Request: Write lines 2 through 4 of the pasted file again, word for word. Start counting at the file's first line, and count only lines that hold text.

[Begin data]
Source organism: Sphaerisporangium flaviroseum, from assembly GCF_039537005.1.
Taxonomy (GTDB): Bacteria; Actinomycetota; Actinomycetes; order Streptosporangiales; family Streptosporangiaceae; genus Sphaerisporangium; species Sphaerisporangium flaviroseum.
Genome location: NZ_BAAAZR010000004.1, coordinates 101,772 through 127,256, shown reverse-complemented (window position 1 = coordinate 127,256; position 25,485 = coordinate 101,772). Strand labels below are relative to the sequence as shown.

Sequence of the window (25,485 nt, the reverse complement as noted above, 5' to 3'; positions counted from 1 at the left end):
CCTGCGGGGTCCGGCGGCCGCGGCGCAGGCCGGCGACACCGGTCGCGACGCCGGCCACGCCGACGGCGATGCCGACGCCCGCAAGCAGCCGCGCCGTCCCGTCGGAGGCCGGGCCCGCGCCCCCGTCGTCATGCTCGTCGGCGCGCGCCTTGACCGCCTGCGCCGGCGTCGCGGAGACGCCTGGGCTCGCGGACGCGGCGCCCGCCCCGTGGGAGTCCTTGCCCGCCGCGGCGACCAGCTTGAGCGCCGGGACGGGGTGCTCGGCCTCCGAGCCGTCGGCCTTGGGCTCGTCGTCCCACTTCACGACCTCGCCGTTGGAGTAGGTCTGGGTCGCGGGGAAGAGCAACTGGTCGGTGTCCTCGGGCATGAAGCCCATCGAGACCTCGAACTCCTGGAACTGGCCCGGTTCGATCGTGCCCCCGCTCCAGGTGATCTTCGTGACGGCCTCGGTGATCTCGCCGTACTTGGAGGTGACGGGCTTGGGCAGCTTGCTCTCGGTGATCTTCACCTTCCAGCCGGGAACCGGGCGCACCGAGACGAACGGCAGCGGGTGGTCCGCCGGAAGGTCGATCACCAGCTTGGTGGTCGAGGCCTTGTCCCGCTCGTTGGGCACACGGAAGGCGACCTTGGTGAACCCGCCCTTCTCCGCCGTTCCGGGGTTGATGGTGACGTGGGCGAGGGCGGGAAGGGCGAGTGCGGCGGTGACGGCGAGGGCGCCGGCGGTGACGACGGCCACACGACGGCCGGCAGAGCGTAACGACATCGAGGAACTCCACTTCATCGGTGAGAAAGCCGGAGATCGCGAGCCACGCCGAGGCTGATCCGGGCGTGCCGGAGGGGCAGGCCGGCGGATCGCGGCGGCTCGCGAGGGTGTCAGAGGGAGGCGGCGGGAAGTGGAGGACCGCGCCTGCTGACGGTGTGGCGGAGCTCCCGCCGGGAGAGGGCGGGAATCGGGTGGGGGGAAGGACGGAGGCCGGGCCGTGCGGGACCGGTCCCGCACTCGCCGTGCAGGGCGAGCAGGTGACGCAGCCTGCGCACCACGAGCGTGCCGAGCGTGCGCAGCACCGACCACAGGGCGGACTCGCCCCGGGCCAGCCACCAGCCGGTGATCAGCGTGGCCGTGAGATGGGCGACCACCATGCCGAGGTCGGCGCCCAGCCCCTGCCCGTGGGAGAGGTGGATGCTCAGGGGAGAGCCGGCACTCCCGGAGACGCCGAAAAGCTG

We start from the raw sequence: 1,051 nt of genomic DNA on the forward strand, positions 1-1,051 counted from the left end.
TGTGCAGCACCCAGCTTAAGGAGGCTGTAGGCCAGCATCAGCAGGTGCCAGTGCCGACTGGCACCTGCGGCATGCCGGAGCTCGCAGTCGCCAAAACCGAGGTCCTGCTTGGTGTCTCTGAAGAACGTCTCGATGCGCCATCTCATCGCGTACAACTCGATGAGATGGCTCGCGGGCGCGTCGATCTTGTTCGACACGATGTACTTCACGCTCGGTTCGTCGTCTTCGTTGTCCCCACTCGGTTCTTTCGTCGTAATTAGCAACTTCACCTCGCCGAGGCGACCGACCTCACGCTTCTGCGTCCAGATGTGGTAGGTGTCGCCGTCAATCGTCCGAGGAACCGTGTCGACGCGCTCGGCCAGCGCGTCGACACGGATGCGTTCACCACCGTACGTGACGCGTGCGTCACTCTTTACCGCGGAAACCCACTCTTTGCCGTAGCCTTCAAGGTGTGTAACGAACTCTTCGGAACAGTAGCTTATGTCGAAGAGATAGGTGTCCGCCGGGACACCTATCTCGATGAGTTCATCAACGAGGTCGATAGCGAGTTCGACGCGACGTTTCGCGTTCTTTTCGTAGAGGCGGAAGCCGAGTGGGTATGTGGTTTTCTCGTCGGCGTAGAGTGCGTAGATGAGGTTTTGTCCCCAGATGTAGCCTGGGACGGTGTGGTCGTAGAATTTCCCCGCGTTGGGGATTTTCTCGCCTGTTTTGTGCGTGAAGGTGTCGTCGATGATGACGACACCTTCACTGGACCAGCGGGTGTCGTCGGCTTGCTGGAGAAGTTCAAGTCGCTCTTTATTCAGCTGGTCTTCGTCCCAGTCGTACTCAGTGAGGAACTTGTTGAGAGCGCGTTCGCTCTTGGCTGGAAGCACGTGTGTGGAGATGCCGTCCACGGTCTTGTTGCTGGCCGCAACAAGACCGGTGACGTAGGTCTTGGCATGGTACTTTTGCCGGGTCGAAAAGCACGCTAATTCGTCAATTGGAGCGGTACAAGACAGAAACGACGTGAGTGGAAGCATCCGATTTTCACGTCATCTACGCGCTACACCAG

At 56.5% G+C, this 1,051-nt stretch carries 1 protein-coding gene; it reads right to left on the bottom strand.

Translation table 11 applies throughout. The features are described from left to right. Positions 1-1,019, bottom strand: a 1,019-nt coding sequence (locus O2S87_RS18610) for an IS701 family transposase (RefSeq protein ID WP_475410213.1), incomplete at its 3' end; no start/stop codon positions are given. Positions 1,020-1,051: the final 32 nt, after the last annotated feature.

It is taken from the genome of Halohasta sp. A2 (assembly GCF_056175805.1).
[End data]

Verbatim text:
Taxonomy (GTDB): Bacteria; Actinomycetota; Actinomycetes; order Streptosporangiales; family Streptosporangiaceae; genus Sphaerisporangium; species Sphaerisporangium flaviroseum.
Genome location: NZ_BAAAZR010000004.1, coordinates 101,772 through 127,256, shown reverse-complemented (window position 1 = coordinate 127,256; position 25,485 = coordinate 101,772). Strand labels below are relative to the sequence as shown.

Sequence of the window (25,485 nt, the reverse complement as noted above, 5' to 3'; positions counted from 1 at the left end):